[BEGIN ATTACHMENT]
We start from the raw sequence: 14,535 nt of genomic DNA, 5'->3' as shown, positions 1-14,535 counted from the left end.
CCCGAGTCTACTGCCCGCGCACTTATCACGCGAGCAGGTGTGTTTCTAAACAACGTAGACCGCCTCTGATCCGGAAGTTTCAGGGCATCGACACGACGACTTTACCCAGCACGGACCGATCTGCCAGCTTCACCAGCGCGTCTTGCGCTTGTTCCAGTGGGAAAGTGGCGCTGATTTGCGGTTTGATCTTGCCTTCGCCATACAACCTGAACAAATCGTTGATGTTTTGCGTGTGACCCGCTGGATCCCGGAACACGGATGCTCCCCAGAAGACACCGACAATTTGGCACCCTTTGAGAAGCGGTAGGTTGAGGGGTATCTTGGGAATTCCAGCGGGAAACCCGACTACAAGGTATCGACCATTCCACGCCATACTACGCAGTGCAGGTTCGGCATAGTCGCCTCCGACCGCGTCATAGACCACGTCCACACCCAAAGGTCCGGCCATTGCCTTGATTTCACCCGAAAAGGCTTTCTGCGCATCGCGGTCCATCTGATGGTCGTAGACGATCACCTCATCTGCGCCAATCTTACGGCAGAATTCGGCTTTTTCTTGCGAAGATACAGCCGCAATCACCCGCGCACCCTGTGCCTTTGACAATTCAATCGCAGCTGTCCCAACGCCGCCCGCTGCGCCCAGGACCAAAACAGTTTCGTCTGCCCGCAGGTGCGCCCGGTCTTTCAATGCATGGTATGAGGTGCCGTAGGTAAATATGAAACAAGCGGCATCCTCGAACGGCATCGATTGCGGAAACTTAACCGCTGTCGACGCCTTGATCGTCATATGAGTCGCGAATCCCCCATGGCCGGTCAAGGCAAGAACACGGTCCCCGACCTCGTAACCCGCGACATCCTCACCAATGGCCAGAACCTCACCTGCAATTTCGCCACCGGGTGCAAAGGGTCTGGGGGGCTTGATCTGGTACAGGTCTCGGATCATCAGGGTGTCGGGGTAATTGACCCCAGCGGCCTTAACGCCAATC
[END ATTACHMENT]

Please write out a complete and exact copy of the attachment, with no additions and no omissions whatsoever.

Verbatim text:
We start from the raw sequence: 14,535 nt of genomic DNA, 5'->3' as shown, positions 1-14,535 counted from the left end.
CCCGAGTCTACTGCCCGCGCACTTATCACGCGAGCAGGTGTGTTTCTAAACAACGTAGACCGCCTCTGATCCGGAAGTTTCAGGGCATCGACACGACGACTTTACCCAGCACGGACCGATCTGCCAGCTTCACCAGCGCGTCTTGCGCTTGTTCCAGTGGGAAAGTGGCGCTGATTTGCGGTTTGATCTTGCCTTCGCCATACAACCTGAACAAATCGTTGATGTTTTGCGTGTGACCCGCTGGATCCCGGAACACGGATGCTCCCCAGAAGACACCGACAATTTGGCACCCTTTGAGAAGCGGTAGGTTGAGGGGTATCTTGGGAATTCCAGCGGGAAACCCGACTACAAGGTATCGACCATTCCACGCCATACTACGCAGTGCAGGTTCGGCATAGTCGCCTCCGACCGCGTCATAGACCACGTCCACACCCAAAGGTCCGGCCATTGCCTTGATTTCACCCGAAAAGGCTTTCTGCGCATCGCGGTCCATCTGATGGTCGTAGACGATCACCTCATCTGCGCCAATCTTACGGCAGAATTCGGCTTTTTCTTGCGAAGATACAGCCGCAATCACCCGCGCACCCTGTGCCTTTGACAATTCAATCGCAGCTGTCCCAACGCCGCCCGCTGCGCCCAGGACCAAAACAGTTTCGTCTGCCCGCAGGTGCGCCCGGTCTTTCAATGCATGGTATGAGGTGCCGTAGGTAAATATGAAACAAGCGGCATCCTCGAACGGCATCGATTGCGGAAACTTAACCGCTGTCGACGCCTTGATCGTCATATGAGTCGCGAATCCCCCATGGCCGGTCAAGGCAAGAACACGGTCCCCGACCTCGTAACCCGCGACATCCTCACCAATGGCCAGAACCTCACCTGCAATTTCGCCACCGGGTGCAAAGGGTCTGGGGGGCTTGATCTGGTACAGGTCTCGGATCATCAGGGTGTCGGGGTAATTGACCCCAGCGGCCTTAACGCCAATC